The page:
How to Break the College Bubble

More students are going to college close to home, but attending institutions in different communities can enhance viewpoint diversity and cultural growth in important ways, writes Samuel J. Abrams.

January 26, 2022
 
 
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Two decades ago, I left the Philadelphia region and headed 3,000 miles west to California to start my first year of college. While I was fortunate to have traveled a bit before college, living in the Bay Area was a huge culture shock. Once I settled into my new home, I quickly had to confront the fact that the institutions, values and practices in the San Francisco Bay Area were appreciably different from the East Coast Jewish community I was used to.

The demographic and cultural differences were at first both jarring and upsetting. Some days I was uncomfortable and felt disconnected and isolated. Yet while I certainly struggled as I learned to navigate this new environment, my life was deeply enriched by seeing and learning from worlds and communities vastly different from those I knew in the mid-Atlantic corridor. I will never forget, for instance, my first Día de los Muertos celebration in San José or my initial visit to Oakland and having my first sip of bubble tea with my newly made college friends.

My prejudices and views were challenged and enhanced not only by what happened on campus but also by the values and cultures present in the local communities, which are inextricably linked to the campuses themselves. Although our nation’s colleges and universities are often considered bubbles, they are concurrently embedded into the socio-geographic and economic environs in which they operate. Thus, college communities have the real ability to influence the views and experiences of the students who live there and can genuinely enhance viewpoint diversity and cultural growth.

Moving across the country was hugely influential for me, but data from the Higher Education Research Institute (HERI) at the University of California, Los Angeles, shows that over the past two decades, students have become less interested in moving appreciably away from home. While there are various reasons for declining interest in moving, including issues of cost and familial obligations, the data reveal that, in 2019, 42 percent of first-year students attended colleges and universities that were less than 50 miles away from home. A similar number (44 percent) enrolled in institutions that were 100 miles away or farther. Two decades earlier, in 1999, only 33 percent of college students lived within 50 miles of home, while 50 percent of students attended college more than 100 miles away.

In short, over the past 30 years, students have become less likely to move far away from their homes. And while many top colleges and universities boast having students from all 50 states, geographic representation at most institutions has been on the decline. When students were asked in 2019 about the leading reasons they chose to attend a particular school, 25 percent stated that wanting to live near home was a very important reason. In 2009, 20 percent of all students said living close to home was one of the most important factors they considered when choosing their college, while in 1999 just 16 percent said so. Attitudes toward moving away have significantly changed, and students currently are more interested in staying closer to home.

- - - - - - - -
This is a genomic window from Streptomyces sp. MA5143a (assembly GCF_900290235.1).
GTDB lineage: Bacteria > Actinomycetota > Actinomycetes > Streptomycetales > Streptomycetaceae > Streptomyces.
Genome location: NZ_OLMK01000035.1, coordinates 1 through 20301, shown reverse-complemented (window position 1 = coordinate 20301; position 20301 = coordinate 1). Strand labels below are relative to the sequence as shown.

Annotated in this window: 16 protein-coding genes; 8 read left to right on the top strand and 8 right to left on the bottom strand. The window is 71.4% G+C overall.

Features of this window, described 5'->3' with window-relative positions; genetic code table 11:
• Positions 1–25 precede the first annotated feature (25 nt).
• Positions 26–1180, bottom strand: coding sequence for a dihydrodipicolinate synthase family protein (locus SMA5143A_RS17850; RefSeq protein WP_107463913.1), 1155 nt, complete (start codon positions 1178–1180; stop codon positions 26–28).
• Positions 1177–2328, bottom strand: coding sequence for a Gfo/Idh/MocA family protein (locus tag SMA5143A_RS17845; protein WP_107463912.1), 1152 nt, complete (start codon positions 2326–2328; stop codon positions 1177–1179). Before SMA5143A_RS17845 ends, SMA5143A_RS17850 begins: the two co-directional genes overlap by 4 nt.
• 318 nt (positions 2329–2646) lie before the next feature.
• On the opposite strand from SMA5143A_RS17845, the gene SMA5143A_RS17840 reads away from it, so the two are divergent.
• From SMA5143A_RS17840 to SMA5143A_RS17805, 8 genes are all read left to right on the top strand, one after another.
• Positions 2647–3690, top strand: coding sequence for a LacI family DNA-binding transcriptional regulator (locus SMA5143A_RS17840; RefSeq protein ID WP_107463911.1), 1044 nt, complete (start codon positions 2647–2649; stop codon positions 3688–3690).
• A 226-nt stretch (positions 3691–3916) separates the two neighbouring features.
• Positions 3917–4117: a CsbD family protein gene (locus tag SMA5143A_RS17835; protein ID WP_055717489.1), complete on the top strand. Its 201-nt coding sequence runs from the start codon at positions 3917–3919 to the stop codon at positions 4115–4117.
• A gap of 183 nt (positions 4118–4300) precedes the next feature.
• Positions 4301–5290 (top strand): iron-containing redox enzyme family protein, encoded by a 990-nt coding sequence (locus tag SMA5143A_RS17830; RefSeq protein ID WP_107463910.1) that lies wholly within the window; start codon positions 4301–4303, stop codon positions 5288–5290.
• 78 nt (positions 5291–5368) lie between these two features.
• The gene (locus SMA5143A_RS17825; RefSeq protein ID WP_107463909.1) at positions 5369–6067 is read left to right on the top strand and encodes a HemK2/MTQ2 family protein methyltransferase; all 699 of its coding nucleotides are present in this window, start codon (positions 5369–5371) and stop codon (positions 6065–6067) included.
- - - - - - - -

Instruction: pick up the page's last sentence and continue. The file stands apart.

At the same time, students today are also more interested in engaging with their local communities and getting outside of their campus bubbles. For instance, HERI asked incoming students if there was a very good chance that they would participate in volunteer or community service work. In 2019, more than a third (36 percent) of students intended to do this. Interest in community engagement is significantly up over the past 30 years—31 percent of students in 2009 and about a quarter (24 percent) in 1999 reported that they wanted to do community service work. And in 1990, when this question was first asked, the figure was just 17 percent.

Add to this story the fact that students today are more open to diversity than ever. Huge majorities of first-year students pride themselves in their ability to see the world from someone else’s perspective, tolerate others with different beliefs and work cooperatively with diverse groups of people. It is clear that students today are open to a wide range of experiences and want to engage with the communities around them at notably higher levels in the past. But still, they are also less likely to be studying and living in communities that differ from where they grew up.

Thus, one way to increase real viewpoint diversity among Gen Z college students today is to encourage those heading off to college to enroll at colleges and universities farther away from their homes. Imagine if a student from a conservative Texas metro ended up studying in a liberal New England town, or if a student from the liberal mid-Atlantic region ended up in Florida. In their new environments, those students would truly have the chance to engage with ideological and cultural differences. I certainly did by moving to California and am far better for it. In fact, bursting the homogeneous college bubbles that plague higher education may not only significantly benefit our students but also even help, over time, bring the nation together.

Bio

Samuel J. Abrams is a professor of politics at Sarah Lawrence College and a nonresident senior fellow at the American Enterprise Institute.

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